October 1, 2008 / 3:00 PM / in 9 years

EU wants to cut quotas to protect deep sea fish

BRUSSELS (Reuters) - Europe’s fisheries chief called for hefty quota cuts on Wednesday to protect exotic deepwater species, some of which can live up to 150 years, with trawling to be banned for deep-sea sharks and orange roughy from 2010.

<p>A 130-centimetre long goblin shark swims in a tank at the Tokyo Sea Life Park's aquarium in this handout photo taken on January 25, 2007 by the park in Tokyo. REUTERS/Tokyo Sea Life Park/Handout</p>

With names like forkbeard, black scabbardfish, greater silver smelt and roundnose grenadier, Europe’s deep-sea fish grow and reproduce far more slowly than fish in shallower waters and are far more vulnerable to overfishing.

With the depletion of mainstay commercial fish such as cod and hake in recent years, they have become an attractive catch as trawlers switch from their regular fishing grounds.

In its recommendations for quota cuts, to be debated by EU fisheries ministers in November, the European Commission wants the 2009 reductions to range up to 50 percent, followed by cuts that extend up to 100 percent in 2010.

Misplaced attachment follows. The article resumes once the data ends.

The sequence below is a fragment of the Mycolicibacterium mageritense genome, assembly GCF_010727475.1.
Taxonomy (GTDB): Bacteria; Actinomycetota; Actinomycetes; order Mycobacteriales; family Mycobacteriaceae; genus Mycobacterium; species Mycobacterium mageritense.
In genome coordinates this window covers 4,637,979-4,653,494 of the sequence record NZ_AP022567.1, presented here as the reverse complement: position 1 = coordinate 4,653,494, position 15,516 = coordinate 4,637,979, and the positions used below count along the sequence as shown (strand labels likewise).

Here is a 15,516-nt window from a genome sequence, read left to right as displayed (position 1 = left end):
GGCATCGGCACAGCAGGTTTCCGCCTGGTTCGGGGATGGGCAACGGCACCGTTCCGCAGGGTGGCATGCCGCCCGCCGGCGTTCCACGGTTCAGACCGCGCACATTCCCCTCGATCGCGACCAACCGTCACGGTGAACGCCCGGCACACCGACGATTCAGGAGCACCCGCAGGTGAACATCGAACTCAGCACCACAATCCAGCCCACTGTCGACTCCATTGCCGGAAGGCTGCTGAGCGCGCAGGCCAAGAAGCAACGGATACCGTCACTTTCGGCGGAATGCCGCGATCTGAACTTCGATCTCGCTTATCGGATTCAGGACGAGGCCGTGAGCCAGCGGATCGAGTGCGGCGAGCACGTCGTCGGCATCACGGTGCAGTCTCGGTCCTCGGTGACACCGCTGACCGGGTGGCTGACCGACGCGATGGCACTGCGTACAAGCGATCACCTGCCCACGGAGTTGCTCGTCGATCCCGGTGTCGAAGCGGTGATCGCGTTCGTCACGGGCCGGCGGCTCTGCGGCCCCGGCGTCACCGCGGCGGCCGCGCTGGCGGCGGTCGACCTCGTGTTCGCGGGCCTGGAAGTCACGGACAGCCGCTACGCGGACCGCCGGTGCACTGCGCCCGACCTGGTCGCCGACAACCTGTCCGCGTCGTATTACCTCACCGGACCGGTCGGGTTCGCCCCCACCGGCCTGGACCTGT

In the cases of orange roughy and deep-sea sharks, that means no fishing at all in two years’ time.

“We began reducing catch levels on some of the more vulnerable stocks in 2006, with a view to reaching zero catch in four years. This gradual phase-out has given the industry time to adjust and refocus,” EU Fisheries Commissioner Joe Borg said.

France, Spain and Portugal rank among the EU countries with the most developed deep-sea fishing industries, followed by Britain and Ireland.

In European waters, deep-sea fish are mainly found in the north Atlantic at depths of 400 meters (1,310 feet) and more. Orange roughy, one of the most valuable and vulnerable species, can live for 150 years.

The EU has strict rules to control deepwater fishing. Special permits are needed for vessels to land or transship more than a certain amount of these fish, which may only be delivered to specified ports. But enforcement has often been patchy.

Reporting by Jeremy Smith; editing by Keith Weir

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